San Francisco-based AirBnB isn't exactly what springs to mind when thinking of money services businesses, but the 6-year-old company deemed itself just that last year by registering with the U.S. Treasury Department.
When FinCEN restructured its reporting hierarchy, the bureau signaled a subtle but important shift for banks: some of the energy it had once spent toward improving compliance would now serve to penalize regulatory violators, says former Assistant Director for the Office of Compliance Tom Fleming.
Looking for entrée into a financial market that has been reluctant to bank them, multiple Argentine money services businesses have applied for American accounts under false pretenses, say industry advisors.
The U.S. government's financial intelligence unit will resume an abandoned practice of fining banks for Bank Secrecy Act violations apart from the enforcement actions it works on with federal regulators, say sources.
A Mexican currency exchange house that registered with the U.S. Treasury Department manipulated currency declaration reports in efforts to launder tens of millions of dollars of drug profits, according to court documents.
Money services businesses in Quebec are struggling to deal with the impact of unprecedented provincial registration and anti-money laundering requirements that took effect this year, say analysts.
A 2008 investigation of Colombian cash couriers by customs officials and the U.S. Justice Department that made headlines for its ties to European cocaine sales had a lesser known result: Bank Secrecy Act regulations.
A U.S. Treasury Department rule finalized in 2011 has prompted foreign money services businesses to incorporate affiliates in the United States in an effort to retain access to American banks.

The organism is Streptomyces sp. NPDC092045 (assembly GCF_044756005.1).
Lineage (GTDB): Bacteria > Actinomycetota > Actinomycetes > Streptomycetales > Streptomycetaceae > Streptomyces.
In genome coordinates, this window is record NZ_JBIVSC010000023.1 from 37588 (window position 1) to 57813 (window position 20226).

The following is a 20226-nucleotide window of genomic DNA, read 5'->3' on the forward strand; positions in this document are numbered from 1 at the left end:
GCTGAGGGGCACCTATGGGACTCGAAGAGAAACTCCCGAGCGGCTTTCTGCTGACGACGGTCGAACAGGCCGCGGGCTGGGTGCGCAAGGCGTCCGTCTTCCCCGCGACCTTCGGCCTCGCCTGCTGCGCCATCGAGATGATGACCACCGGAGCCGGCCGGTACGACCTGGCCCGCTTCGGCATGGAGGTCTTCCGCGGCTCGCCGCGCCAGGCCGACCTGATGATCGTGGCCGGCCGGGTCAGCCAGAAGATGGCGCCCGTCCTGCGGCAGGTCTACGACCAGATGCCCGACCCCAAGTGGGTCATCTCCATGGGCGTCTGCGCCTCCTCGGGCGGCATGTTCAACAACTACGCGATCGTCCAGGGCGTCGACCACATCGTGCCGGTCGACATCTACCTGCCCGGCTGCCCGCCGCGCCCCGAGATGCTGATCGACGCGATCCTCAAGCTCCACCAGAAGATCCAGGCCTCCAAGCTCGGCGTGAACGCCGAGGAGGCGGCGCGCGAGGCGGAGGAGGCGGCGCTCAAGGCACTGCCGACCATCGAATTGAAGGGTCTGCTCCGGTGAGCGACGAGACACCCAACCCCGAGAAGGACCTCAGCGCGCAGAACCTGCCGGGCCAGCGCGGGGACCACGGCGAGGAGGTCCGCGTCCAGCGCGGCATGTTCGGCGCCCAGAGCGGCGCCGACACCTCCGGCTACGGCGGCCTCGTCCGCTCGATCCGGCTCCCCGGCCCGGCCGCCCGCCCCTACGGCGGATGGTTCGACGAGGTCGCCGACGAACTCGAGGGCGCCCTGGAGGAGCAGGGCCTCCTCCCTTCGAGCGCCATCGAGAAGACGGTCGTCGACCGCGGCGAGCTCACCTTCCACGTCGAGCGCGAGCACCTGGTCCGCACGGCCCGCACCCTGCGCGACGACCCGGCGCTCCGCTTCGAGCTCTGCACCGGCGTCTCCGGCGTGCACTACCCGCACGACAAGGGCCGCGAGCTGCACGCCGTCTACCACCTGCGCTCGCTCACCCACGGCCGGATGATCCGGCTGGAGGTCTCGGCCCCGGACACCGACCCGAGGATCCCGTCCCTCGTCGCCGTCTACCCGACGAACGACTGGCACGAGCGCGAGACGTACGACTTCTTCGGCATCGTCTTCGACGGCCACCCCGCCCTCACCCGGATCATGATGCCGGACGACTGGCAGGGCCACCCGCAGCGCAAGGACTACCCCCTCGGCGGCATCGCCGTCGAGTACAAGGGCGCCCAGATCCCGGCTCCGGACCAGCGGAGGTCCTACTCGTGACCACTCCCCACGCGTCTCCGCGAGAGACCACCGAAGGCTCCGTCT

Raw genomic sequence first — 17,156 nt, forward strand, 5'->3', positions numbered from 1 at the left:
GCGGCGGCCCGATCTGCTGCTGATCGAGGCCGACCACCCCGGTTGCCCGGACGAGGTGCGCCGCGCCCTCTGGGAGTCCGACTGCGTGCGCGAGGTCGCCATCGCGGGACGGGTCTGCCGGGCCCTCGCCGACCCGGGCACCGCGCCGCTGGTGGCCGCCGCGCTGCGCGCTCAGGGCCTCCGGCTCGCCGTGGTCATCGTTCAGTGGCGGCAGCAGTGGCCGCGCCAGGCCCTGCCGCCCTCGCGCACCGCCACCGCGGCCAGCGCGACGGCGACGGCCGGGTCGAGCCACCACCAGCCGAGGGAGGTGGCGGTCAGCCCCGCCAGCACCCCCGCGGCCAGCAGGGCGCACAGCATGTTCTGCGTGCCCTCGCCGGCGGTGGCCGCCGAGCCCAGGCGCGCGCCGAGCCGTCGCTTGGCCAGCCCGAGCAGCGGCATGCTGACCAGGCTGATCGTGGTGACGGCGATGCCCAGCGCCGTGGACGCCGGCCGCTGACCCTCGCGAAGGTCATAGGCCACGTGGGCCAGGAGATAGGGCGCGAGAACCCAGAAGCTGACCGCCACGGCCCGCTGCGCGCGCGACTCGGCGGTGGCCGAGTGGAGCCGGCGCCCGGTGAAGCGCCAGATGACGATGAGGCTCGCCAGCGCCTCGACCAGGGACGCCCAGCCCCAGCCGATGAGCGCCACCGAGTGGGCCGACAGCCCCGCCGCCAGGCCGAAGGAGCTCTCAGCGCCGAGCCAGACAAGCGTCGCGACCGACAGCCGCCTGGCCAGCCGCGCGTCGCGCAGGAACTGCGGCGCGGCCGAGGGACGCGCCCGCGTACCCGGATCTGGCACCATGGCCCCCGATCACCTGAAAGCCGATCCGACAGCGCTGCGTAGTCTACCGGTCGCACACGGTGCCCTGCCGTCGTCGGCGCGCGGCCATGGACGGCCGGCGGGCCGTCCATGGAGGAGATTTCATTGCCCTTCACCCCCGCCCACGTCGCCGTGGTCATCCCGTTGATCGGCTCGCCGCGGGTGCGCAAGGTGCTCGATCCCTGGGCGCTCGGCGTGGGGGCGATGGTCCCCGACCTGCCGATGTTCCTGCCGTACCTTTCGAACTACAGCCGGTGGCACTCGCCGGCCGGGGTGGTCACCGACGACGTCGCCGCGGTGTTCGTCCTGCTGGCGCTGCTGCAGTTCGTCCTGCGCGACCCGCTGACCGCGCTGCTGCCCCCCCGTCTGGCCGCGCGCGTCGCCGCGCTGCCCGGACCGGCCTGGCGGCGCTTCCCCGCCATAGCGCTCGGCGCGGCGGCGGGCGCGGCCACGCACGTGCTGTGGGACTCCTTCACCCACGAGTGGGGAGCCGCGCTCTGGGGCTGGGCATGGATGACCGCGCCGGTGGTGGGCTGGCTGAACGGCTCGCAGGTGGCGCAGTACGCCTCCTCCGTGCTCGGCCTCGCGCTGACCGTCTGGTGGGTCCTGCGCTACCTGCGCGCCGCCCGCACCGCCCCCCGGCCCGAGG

A Miami bank will pay nearly $11 million for maintaining accounts for over a decade for high-risk Mexican currency exchange houses linked to drug traffickers, the U.S. Justice Department said Monday.
The U.S. Treasury Department Monday imposed new compliance duties on foreign money remitters and other businesses that serve U.S. clients as part of broader efforts to track global illicit finance.
A Utah bank must pay $8 million for failing to report billions of dollars in suspicious remote deposits by high-risk, Mexican currency exchange clients, the U.S. Treasury Department said Friday.
A Miami-based bank is expected to agree to pay between $10 million and $15 million to the U.S. government in the next month for Bank Secrecy Act violations, according to individuals familiar with the matter.
Wells Fargo & Co., the parent company of Wachovia Bank, will pay $160 million to settle anti-money laundering compliance problems tied to accounts with Mexican currency exchange companies, the company said Wednesday.
An expected settlement between the U.S. Justice Department and Wachovia Bank over lax anti-money laundering policies is highlighting the compliance risks of doing business with Mexican currency exchange companies.
A U.S. Treasury Department proposal that would potentially apply U.S. anti-money laundering regulations to hundreds of thousands of foreign money services businesses would be virtually "unenforceable," according to compliance consultants.
Bank of America acknowledged Wednesday that its lax policies allowed South American money transmitters to funnel $3 billion through a Manhattan branch and agreed to pay $7.5 million in a settlement with the Manhattan District Attorney's Office.